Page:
Tick, tick… BOOM! is the ultimate love letter to musical theater. Andrew Garfield plays the late Jonathan Larson, the famed playwright who created Rent. The Netflix film begins streaming on November 19.
Jonathan’s life came to a tragic end when he was 35 and on the cusp of his big break. From his death to his connection to Stephen Sondheim, HollywoodLife has rounded up the key things to know about Jonathan.
1. Jonathan died suddenly at the age of 35.
Jonathan was found dead in his kitchen on January 25, 1996, at the age of 35, according to The New York Times. He died of a dissecting aortic aneurysm. An autopsy revealed that Jonathan had “more than foot-long tear inside his aorta, the main artery carrying blood from the heart to all other organs, that was caused by a congenital weakness in the blood vessel.”
It’s believed that Jonathan had been suffering from undiagnosed Marfan syndrome, a genetic condition that can damage the heart. Jonathan had been complaining of chest pains and even went to the hospital twice before his tragic death. The doctors did not diagnose his condition and sent him home.
2. He never got to see ‘Rent’ on Broadway.
Jonathan died the day of Rent’s first Off-Broadway preview performance. The mourning cast members ended up performing Rent for Jonathan’s family and friends later that night. Rent became a massive Broadway hit. Jonathan posthumously won the Pulitzer Prize for Drama and three Tonys for Best Book of a Musical, Best Musical, and Best Original Score.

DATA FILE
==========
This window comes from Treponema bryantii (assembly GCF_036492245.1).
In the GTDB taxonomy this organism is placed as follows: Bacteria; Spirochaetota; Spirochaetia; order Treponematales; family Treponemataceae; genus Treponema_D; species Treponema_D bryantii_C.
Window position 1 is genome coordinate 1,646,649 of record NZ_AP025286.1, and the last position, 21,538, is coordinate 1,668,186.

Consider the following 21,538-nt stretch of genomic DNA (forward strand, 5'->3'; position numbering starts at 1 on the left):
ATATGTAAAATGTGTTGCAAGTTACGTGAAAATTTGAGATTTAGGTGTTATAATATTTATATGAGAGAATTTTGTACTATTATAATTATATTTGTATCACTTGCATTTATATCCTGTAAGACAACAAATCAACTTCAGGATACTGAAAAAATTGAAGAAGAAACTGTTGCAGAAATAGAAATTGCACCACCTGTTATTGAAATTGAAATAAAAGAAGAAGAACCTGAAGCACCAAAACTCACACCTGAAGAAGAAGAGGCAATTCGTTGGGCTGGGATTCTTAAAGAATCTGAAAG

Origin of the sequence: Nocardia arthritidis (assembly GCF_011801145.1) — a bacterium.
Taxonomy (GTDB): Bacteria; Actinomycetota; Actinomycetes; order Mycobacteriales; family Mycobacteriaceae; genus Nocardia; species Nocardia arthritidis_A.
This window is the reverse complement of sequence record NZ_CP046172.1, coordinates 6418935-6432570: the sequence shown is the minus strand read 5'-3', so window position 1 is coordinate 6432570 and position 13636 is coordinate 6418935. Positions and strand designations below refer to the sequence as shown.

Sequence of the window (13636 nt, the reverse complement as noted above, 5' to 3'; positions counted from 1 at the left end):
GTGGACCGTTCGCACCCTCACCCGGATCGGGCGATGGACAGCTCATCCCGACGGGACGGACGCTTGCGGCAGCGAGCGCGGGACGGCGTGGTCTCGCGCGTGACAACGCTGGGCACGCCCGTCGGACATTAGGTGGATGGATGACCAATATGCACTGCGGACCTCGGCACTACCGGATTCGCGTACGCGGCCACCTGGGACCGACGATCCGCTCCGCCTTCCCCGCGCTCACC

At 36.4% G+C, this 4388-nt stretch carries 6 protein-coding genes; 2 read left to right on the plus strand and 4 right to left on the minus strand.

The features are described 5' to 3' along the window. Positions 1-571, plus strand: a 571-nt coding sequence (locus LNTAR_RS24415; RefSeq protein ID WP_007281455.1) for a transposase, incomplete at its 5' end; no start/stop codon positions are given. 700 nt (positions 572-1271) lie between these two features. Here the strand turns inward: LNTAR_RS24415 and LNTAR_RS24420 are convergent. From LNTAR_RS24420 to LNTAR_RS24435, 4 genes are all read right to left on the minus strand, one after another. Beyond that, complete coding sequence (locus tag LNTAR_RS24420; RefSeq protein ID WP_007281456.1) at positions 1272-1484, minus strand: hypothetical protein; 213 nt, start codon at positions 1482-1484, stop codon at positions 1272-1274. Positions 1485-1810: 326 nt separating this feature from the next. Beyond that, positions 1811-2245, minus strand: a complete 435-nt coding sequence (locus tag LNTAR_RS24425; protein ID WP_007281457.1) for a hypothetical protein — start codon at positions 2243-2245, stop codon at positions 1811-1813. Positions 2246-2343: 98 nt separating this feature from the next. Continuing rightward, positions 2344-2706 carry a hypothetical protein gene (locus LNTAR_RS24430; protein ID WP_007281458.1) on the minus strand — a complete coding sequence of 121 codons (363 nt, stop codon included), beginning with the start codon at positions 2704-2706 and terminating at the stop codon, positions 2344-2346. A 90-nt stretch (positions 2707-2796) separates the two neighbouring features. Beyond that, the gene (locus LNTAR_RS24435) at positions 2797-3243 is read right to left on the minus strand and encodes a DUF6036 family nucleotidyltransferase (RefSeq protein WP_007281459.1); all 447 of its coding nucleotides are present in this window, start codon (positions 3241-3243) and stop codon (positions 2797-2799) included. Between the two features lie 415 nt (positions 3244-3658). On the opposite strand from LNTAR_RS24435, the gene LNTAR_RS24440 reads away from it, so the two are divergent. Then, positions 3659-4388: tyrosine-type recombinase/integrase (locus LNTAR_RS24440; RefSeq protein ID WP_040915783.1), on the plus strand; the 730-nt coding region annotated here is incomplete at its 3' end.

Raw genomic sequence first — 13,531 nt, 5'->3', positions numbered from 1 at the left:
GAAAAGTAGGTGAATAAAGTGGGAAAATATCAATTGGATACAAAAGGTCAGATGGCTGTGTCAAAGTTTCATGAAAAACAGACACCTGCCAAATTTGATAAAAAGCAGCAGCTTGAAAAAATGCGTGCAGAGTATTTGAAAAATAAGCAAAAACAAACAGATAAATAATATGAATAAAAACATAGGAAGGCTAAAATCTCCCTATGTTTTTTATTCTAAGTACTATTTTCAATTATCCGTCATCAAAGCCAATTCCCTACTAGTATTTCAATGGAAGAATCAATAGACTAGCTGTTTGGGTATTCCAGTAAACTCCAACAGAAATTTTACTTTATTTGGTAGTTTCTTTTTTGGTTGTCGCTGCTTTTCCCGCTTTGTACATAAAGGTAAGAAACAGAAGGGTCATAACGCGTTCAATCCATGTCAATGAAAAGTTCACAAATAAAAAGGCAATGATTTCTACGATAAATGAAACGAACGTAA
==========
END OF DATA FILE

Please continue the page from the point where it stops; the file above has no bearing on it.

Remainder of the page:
3. ‘Tick, Tick… Boom!’ is based on his life.
The Netflix film, directed by Lin-Manuel Miranda, is based on the semi-autobiographical musical that Jonathan wrote before Rent. Lin-Manuel saw Rent as a teenager, and the show inspired Lin-Manuel’s own In The Heights. He ended up seeing a production of tick, tick… BOOM! in college. “It felt like a private message in a bottle from Jonathan, that said ‘This is harder than you think it’s going to be, but it’s worth it if you really love it.’ It was scary and incredibly clarifying for me,” the director told The Hindu.
4. He was a waiter while writing his musicals.
While Jonathan was trying to get his big break, he worked at the Moondance Diner in the SoHo neighborhood of Manhattan. He worked at the diner for nearly a decade and wrote musicals during his off time. The Moondance Diner is where Jonathan met Jesse L. Martin, who ended up originating the role of Tom Collins in Rent on Broadway.
5. Stephen Sondheim was Jonathan’s mentor.
Jonathan wrote a fan letter to Sondheim while he was in college and Sonheim responded. Sondheim would write recommendation letters for Jonathan and send them to producers. At one point, the famed playwright left Jonathan a voice message on his answering machine and told the young writer that he had a promising career ahead.